Use Healthy Treats in Moderation

Sometimes all it takes to get your dog interested in eating is to entice them with some healthy treats. Notice we said healthy — as tempting as it is to sneak your dog a piece of your fast food cheeseburger, you’ll want to stick with snacks that are good for them. 

Feeding your dog something fried or greasy can increase their risk of getting an upset stomach or even a dangerous issue called pancreatitis.  

Stick with fresh fruits and vegetables and foods on the ASPCA dog-safe list, like apples, bananas, carrots, green beans, and peanut butter — all in moderation. When in doubt, check with your veterinarian to see if it would be safe for your dog to eat (especially if they are taking medications to treat any chronic health conditions).

Remember, even the healthiest snacks shouldn’t make up more than 10 percent of your dog’s daily caloric intake. Obesity is just as much a concern in dogs, leading to various negative side effects for their overall health and wellness, so use snacks only in moderation. 

Change Up Their Mealtime Routine

Most of us love praise — doesn’t it motivate you to do something when you’re being told how great you are at it? Dogs also thrive when they’re being praised, which is why many of them learn best with positive reinforcement (just saying “good boy” works as well as nearly any treat).

If your dog seems to be snubbing their food, try changing how and where you’re feeding it to them. Sit with them and offer a few bites out of your hand, or sit on the floor with them while they eat. Be careful if your dog has food aggression, as too much contact with the food bowl can be dangerous even with the most loving dog.  

You’ll also want to take a step back and look at their dining environment from a broader perspective. Do you have other pets? Is their food bowl located close to a busy area of the home? 

They could be uncomfortable eating because they’re either distracted or feel unsafe. Changing where they’re eating or allowing them time to eat by themselves can be what they need to get back to eating normally. 

Make Sure They’re Getting Plenty of Exercise

Boredom in dogs can lead to depression, although dogs don’t show it as we do. A dog who does the same thing, day in and day out, may start to lose interest in playing or eating and choose to stay in bed instead.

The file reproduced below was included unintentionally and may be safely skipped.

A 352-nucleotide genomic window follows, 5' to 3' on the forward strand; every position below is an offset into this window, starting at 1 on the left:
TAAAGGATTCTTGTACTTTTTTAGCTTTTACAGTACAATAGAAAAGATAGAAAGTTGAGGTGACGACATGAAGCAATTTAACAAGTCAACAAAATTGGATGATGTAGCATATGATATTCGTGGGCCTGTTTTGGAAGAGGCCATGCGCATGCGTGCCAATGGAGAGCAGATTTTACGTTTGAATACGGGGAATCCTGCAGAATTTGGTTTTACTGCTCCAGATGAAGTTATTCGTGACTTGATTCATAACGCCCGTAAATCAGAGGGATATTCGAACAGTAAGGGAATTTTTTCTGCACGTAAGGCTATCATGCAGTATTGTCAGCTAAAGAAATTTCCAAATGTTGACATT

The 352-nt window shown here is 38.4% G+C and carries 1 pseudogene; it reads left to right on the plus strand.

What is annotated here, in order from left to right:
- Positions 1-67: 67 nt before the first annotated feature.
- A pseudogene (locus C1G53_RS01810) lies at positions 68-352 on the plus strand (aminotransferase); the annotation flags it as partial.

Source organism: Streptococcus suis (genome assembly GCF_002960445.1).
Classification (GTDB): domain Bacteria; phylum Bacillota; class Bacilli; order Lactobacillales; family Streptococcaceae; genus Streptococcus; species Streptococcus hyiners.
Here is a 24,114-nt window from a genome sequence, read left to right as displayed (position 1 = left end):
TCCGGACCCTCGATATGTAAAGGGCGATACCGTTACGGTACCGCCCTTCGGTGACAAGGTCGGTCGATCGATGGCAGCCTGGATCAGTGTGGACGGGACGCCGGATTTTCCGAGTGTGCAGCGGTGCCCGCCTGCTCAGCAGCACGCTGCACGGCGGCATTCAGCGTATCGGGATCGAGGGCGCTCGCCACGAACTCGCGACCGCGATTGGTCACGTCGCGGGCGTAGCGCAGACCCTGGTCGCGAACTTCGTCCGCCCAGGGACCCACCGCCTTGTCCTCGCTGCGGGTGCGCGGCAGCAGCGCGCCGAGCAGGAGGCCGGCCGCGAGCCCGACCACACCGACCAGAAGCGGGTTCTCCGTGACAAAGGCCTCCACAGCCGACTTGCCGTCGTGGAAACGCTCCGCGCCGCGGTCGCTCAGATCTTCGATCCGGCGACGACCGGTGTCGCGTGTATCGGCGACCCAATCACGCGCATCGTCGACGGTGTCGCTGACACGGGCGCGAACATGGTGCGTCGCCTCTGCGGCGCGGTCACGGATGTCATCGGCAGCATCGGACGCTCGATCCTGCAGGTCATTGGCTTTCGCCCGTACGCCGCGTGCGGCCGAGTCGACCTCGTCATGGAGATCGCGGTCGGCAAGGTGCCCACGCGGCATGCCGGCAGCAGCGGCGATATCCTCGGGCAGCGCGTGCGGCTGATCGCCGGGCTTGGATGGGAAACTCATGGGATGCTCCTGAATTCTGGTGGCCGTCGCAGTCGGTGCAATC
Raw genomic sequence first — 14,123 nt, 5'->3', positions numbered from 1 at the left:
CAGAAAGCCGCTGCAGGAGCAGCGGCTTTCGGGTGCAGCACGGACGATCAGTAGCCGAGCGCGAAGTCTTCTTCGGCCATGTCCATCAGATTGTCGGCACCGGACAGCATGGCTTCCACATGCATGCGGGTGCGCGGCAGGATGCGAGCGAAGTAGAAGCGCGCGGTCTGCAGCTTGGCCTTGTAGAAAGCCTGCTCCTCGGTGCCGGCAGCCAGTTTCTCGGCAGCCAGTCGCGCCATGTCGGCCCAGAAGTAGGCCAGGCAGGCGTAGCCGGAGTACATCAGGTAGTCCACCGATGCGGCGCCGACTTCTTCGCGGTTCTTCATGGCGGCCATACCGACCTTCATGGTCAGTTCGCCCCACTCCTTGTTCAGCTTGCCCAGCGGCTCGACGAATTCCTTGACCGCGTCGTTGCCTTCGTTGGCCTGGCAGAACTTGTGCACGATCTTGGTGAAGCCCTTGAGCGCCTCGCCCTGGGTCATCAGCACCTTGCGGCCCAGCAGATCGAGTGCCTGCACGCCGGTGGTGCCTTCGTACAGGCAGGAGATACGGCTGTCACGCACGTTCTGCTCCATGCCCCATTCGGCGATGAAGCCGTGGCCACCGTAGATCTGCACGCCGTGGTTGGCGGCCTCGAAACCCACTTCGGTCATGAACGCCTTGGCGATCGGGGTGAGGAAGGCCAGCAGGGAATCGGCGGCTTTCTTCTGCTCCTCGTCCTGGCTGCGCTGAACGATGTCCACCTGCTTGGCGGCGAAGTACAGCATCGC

To help counteract boredom, ensure you’re getting them their recommended daily exercise. Most dogs need at least half an hour a day (preferably more, especially if they’re an active breed) to keep them happy and healthy. This exercise doesn’t always have to be a walk or run; many dogs do just as well with a vigorous round of fetch or tug-of-war. 

You can also provide them with toys that keep them interested — stuffed Kongs, interactive puzzle toys, etc. Change these toys up regularly so they don’t get bored. Some of these toys can also be used to feed their meals, making them a game.

Consult Your Veterinarian

Even if your dog has already been checked out by your veterinarian and given a clean bill of health, it may be worth talking to them about prescription medications if they’re still not wanting to eat. 

Certain prescription medications, like Mirtazapine, Meclizine, and Cerenia, can help reduce feelings of nausea. Newer drugs like Entyce are also available, which help mimic the hormone that makes a dog feel hungry. Work with your vet to find the right combination of medications and dietary recommendations to get them interested in eating again. 

Never give any over-the-counter human medications without your veterinarian’s recommendation.

In Summary

Knowing how to stimulate an appetite in dogs can help if your pet starts to turn their nose up at their usual diet. While a lack of appetite can point to a health condition that will need to be addressed by your veterinarian, trying things like mixing in a bit of canned food or sitting with them while they eat can help them get over the hump. 

Our dogs need their nutrition to stay healthy, and it’s up to us as pet parents to get them what they need.


Pancreatitis in Dogs and Cats – Digestive System | Merck Veterinary Manual 

Sharing is Caring: Foods You Can Safely Share with Your Pet | ASPCA 

Healthy and Low-Calorie Snacks for Pets | AAHA